About the Author: Rick Smallwood is a former chemistry teacher and founder of leading London and the South East supply teaching agency teachweb. He has a proven track record of matching the right teachers to the right vacancy.

Supply teachers reveal why they disagree with teaching to the testTeachers become teachers because they love to teach. Yet it is becoming apparent that under the enormous pressure of tests, league tables and classroom management objectives, many teachers are questioning their career choices.

In a follow up to our last post: The uncomfortable truth: Why teachers are turning to supply teaching, we reveal why teaching to the test is making them so unhappy.

According to many teachers questioned, Ofsted is constantly changing what it expects to see in an outstanding lesson, making it harder and harder to get the coveted grading of “outstanding”.

One teacher told teachweb: “Every child has to be engaged all the way through the lesson to get ‘outstanding’. If just one child is off-task, then you won’t get an ‘outstanding’.”

For anyone who knows children, it seems fairly obvious that at some point during a thirty-minute lesson, at least one child is going to disengage. They’re children for heaven’s sake! On top of that, the lesson isn’t all that will be judged.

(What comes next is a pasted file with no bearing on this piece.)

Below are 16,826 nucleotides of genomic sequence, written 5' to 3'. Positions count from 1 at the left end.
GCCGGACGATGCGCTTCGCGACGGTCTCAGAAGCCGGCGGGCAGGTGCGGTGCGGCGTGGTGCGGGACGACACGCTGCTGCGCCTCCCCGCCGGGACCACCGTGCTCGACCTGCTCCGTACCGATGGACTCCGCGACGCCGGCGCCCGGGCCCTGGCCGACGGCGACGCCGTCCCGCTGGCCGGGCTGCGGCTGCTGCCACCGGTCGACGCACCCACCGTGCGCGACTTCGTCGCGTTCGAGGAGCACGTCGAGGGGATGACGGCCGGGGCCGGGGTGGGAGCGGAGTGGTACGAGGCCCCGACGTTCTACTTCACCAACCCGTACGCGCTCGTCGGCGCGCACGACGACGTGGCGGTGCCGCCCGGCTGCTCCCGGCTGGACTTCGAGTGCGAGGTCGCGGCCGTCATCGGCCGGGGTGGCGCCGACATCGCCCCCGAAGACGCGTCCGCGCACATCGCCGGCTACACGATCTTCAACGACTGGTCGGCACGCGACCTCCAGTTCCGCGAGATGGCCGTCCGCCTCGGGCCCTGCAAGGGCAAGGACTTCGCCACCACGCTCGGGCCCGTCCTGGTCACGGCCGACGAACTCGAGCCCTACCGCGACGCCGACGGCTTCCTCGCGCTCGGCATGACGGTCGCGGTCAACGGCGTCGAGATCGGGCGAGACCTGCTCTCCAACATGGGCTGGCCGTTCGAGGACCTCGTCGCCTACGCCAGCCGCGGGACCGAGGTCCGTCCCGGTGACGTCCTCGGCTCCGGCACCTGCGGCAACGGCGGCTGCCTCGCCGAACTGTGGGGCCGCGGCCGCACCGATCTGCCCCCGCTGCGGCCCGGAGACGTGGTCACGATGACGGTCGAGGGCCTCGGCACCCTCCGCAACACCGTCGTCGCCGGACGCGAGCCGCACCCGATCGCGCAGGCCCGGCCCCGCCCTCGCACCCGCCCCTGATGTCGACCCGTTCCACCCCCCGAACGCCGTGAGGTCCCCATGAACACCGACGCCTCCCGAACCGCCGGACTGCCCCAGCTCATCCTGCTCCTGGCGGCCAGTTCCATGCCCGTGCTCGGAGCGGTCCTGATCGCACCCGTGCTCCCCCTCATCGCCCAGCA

Another teacher told us: “You can teach the most amazing lesson, but if you aren’t completely up to date with your marking, you’ll fail.”

More and more teachers get the impression that Ofsted is just looking for ways to catch them out and label them as inadequate.

“It’s meant to be about raising standards, but it feels more like a witch-hunt to me.” said one teacher.

Another teacher said: “I can think of one four letter Tory word for why people would want to leave teaching.” Yes, Mr Gove has a lot to answer for.

Mr Gove has repeatedly insulted teachers by calling them “whingers” and insinuating that they are lazy. He wants to raise teaching standards by adopting performance related pay and forcing out under-performing teachers.

But will these proposals really drive up standards? Of course not. They will just cause more stress and decreased morale in the profession.

Hands up if you know who said this? “The Government must take responsibility for driving so many experienced professionals out of the classroom by tying their hands in red tape and watering down their powers.”

This statement is so true. However it might surprise you to know that this isn’t a quote from one of our teachers. It was actually said by Michael Gove back in 2010 in an attack on the Labour government.

Has anything changed since then? Has red tape been abolished? Well, whatever has been done isn’t enough to stop teachers from quitting, that’s for sure.

Are you thinking of leaving the teaching profession? We would welcome your comments”